VM migration currently seems to be the most promising technique for such approaches as it provides a strong level of isolation. However, the migration time of virtual machines is higher than the respective migration time on the process level. This can be explained by the additional virtualization layer in the memory hierarchy.

In this paper, we propose a technique for the acceleration of VM migration. We take advantage of the fact that freed memory regions within the guest system are not recognized by the hypervisor. Therefore, we fill them with zeros such that zero-page detection and compression can work more efficiently. We demonstrate that the approach reduces migration time by up to 8% with a negligible overhead for some applications.

Talk About Container Migration at VHPC Workshop in Frankfurt

The publication "Migrating LinuX Containers Using CRIU" will be presented at the 11th Workshop on Virtualization in High-Performance Cloud Computing (VHPC) on 23/6/2016. The workshop is co-located with the International Supercomputing Conference (ISC) in Frankfurt, an important international HPC conference.

Title: Migrating LinuX Containers Using CRIU

Authors: Simon Pickartz, Niklas Eiling, Stefan Lankes, Lukas Razik, Antonello Monti

Abstract: Process migration is one of the most important techniques in modern computing centers. It enables the implementation of load balancing strategies and eases the system administration. As supercomputers continue to grow in size, according mechanisms become interesting to High-Performance Computing (HPC) as well.

Usually, migration is accomplished by means of hypervisor-based virtualization. However, container-based approaches are an attractive alternative for HPC to minimize the performance penalties. In contrast to virtual machine migration, the migration of operating system containers is mostly unexplored in the context of HPC until today.

In this paper we present a prototype implementation of a libvirt driver enabling the migration of LinuX Containers. We evaluate the driver in terms of overhead added by the additional software layer and compare its migration performance with that of virtual machines based on KVM.

Talk About Application Migration in HPC Environments at HPCS Conference in Innsbruck

FAST will present a paper on application migration in HPC environments at the 14th "International Conference on High Performance Computing & Simulation" (HPCS 2016) in Innsbruck, Austria.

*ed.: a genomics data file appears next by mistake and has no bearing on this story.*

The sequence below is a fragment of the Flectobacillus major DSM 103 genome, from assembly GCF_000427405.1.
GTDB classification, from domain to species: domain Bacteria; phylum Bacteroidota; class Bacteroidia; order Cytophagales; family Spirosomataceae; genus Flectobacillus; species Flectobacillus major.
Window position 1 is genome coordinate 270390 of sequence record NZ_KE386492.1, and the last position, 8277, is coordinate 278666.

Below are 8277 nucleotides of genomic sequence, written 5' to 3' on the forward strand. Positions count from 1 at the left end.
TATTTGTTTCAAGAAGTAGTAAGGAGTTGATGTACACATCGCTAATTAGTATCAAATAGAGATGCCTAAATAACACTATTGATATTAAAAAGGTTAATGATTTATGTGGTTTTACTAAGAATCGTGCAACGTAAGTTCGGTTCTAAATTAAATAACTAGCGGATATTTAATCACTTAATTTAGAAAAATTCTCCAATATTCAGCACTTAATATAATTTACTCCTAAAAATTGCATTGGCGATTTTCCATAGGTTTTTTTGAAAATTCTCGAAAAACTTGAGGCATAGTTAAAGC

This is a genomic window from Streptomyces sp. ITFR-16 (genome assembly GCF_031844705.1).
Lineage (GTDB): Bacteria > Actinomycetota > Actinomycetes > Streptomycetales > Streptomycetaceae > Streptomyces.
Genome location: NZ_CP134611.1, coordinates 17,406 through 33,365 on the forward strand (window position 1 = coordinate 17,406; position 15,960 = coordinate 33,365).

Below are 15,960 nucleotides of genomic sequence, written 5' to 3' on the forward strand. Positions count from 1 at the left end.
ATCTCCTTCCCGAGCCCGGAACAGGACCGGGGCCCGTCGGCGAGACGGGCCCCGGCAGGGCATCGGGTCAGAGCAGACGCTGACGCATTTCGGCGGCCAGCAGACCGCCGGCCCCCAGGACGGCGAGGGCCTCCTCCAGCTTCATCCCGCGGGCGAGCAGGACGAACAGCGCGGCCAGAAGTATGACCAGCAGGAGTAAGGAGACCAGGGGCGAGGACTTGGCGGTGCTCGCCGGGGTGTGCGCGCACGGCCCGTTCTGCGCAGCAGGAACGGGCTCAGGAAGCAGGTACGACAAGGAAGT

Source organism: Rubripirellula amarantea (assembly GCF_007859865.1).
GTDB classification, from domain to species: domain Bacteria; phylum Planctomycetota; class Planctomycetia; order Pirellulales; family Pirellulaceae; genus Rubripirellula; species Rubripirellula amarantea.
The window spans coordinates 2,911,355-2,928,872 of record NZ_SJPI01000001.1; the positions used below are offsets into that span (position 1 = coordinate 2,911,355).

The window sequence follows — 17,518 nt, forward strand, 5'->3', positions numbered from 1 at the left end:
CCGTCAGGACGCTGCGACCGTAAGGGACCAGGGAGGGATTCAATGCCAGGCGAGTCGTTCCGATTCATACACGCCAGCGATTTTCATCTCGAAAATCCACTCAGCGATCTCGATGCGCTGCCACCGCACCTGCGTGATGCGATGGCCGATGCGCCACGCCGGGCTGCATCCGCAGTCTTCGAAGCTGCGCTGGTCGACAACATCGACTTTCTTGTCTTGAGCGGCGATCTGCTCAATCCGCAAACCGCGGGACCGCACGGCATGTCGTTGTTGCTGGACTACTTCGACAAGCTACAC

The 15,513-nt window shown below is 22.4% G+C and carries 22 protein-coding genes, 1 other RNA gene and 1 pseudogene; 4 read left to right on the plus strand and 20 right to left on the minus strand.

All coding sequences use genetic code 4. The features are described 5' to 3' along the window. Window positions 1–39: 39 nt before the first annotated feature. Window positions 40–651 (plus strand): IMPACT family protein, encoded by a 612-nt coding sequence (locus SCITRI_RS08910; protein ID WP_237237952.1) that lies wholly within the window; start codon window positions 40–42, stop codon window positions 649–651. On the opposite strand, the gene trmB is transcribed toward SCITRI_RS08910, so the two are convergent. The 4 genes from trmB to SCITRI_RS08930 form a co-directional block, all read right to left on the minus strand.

Title: Application Migration in HPC -- A Driver of the Exascale Era?

Authors: Simon Pickartz, Carsten Clauss, Jens Breitbart, Stefan Lankes und Antonello Monti

Abstract: Application migration is valuable for modern computing centers. Apart from a facilitation of the maintenance process, it enables dynamic load balances for an improvement of the system’s efficiency. Although, the concept is already wide-spread in cloud computing environments, it did not find huge adoption in HPC yet.
As major challenges of future exascale systems are resiliency, concurrency, and locality, we expect migration of applications to be one means to cope with these challenges. In this paper we investigate its viability for HPC by deriving respective requirements for this specific field of application. In doing so, we sketch example scenarios demonstrating its potential benefits. Furthermore, we discuss challenges that result from the migration of OS-bypass networks and present a prototype migration mechanism enabling the seamless migration of MPI processes in HPC systems.

Talk About Migration of MPI Processes at IPDRM Workshop

FAST will present a paper on the migration of MPI processes at the first "Workshop on Emerging Parallel and Distributed Runtime Systems and Middleware" (IPDRM), co-located with the "IEEE International Parallel and Distributed Processing Symposium" (IPDPS) in Chicago, USA.

Title: Non-Intrusive Migration of MPI Processes in OS-bypass Networks

Authors: Simon Pickartz, Carsten Clauss, Stefan Lankes, Stephan Krempel, Thomas Moschny, Antonello Monti

Abstract: Load balancing, maintenance, and energy efficiency are key challenges for upcoming supercomputers. An indispensable tool for the accomplishment of these tasks is the ability to migrate applications during runtime. Especially in HPC, where any performance hit is frowned upon, such migration mechanisms have to come with minimal overhead. This constraint is usually not met by current practice adding further abstraction layers to the software stack.
In this paper, we propose a concept for the migration of MPI processes communicating over OS-bypass networks such as InfiniBand. While being transparent to the application, our solution minimizes the runtime overhead by introducing a protocol for the shutdown of individual connections prior to the migration. It is implemented on the basis of an MPI library and evaluated using virtual machines based on KVM.